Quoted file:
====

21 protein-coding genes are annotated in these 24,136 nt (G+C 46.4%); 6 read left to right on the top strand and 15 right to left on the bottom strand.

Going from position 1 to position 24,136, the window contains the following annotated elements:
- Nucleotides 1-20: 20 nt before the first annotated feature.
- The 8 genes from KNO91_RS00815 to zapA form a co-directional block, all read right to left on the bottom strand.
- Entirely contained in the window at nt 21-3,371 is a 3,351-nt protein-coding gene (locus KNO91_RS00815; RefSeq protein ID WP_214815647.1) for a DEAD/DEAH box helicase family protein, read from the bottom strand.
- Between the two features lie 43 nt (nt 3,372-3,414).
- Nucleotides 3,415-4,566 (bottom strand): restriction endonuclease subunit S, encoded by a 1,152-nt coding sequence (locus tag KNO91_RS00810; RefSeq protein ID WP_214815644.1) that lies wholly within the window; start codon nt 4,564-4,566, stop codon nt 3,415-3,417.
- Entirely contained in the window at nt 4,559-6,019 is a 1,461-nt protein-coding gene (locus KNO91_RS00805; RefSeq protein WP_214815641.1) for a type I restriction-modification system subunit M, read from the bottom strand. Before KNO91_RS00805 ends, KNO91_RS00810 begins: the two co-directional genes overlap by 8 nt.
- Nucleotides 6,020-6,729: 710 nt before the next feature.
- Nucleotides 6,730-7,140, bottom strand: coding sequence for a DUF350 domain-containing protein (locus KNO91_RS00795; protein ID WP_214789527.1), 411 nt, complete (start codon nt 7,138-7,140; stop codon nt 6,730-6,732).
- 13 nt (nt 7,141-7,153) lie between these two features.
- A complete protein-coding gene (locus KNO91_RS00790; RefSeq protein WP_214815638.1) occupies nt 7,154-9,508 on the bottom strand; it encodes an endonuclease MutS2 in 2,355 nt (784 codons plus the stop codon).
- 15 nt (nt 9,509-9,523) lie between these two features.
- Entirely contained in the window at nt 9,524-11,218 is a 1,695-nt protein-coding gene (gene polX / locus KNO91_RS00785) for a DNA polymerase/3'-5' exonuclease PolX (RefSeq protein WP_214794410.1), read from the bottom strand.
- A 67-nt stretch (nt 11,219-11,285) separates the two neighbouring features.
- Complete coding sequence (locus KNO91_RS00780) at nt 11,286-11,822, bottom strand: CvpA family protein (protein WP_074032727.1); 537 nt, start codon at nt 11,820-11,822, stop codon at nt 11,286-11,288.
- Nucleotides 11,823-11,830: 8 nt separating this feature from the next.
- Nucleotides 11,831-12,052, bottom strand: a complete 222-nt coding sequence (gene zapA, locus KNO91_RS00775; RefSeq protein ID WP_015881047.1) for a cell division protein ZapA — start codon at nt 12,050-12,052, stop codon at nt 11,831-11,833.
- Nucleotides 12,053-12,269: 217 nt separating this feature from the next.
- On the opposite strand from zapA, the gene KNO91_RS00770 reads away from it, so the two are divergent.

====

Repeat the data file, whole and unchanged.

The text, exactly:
21 protein-coding genes are annotated in these 24,136 nt (G+C 46.4%); 6 read left to right on the top strand and 15 right to left on the bottom strand.

Going from position 1 to position 24,136, the window contains the following annotated elements:
- Nucleotides 1-20: 20 nt before the first annotated feature.
- The 8 genes from KNO91_RS00815 to zapA form a co-directional block, all read right to left on the bottom strand.
- Entirely contained in the window at nt 21-3,371 is a 3,351-nt protein-coding gene (locus KNO91_RS00815; RefSeq protein ID WP_214815647.1) for a DEAD/DEAH box helicase family protein, read from the bottom strand.
- Between the two features lie 43 nt (nt 3,372-3,414).
- Nucleotides 3,415-4,566 (bottom strand): restriction endonuclease subunit S, encoded by a 1,152-nt coding sequence (locus tag KNO91_RS00810; RefSeq protein ID WP_214815644.1) that lies wholly within the window; start codon nt 4,564-4,566, stop codon nt 3,415-3,417.
- Entirely contained in the window at nt 4,559-6,019 is a 1,461-nt protein-coding gene (locus KNO91_RS00805; RefSeq protein WP_214815641.1) for a type I restriction-modification system subunit M, read from the bottom strand. Before KNO91_RS00805 ends, KNO91_RS00810 begins: the two co-directional genes overlap by 8 nt.
- Nucleotides 6,020-6,729: 710 nt before the next feature.
- Nucleotides 6,730-7,140, bottom strand: coding sequence for a DUF350 domain-containing protein (locus KNO91_RS00795; protein ID WP_214789527.1), 411 nt, complete (start codon nt 7,138-7,140; stop codon nt 6,730-6,732).
- 13 nt (nt 7,141-7,153) lie between these two features.
- A complete protein-coding gene (locus KNO91_RS00790; RefSeq protein WP_214815638.1) occupies nt 7,154-9,508 on the bottom strand; it encodes an endonuclease MutS2 in 2,355 nt (784 codons plus the stop codon).
- 15 nt (nt 9,509-9,523) lie between these two features.
- Entirely contained in the window at nt 9,524-11,218 is a 1,695-nt protein-coding gene (gene polX / locus KNO91_RS00785) for a DNA polymerase/3'-5' exonuclease PolX (RefSeq protein WP_214794410.1), read from the bottom strand.
- A 67-nt stretch (nt 11,219-11,285) separates the two neighbouring features.
- Complete coding sequence (locus KNO91_RS00780) at nt 11,286-11,822, bottom strand: CvpA family protein (protein WP_074032727.1); 537 nt, start codon at nt 11,820-11,822, stop codon at nt 11,286-11,288.
- Nucleotides 11,823-11,830: 8 nt separating this feature from the next.
- Nucleotides 11,831-12,052, bottom strand: a complete 222-nt coding sequence (gene zapA, locus KNO91_RS00775; RefSeq protein ID WP_015881047.1) for a cell division protein ZapA — start codon at nt 12,050-12,052, stop codon at nt 11,831-11,833.
- Nucleotides 12,053-12,269: 217 nt separating this feature from the next.
- On the opposite strand from zapA, the gene KNO91_RS00770 reads away from it, so the two are divergent.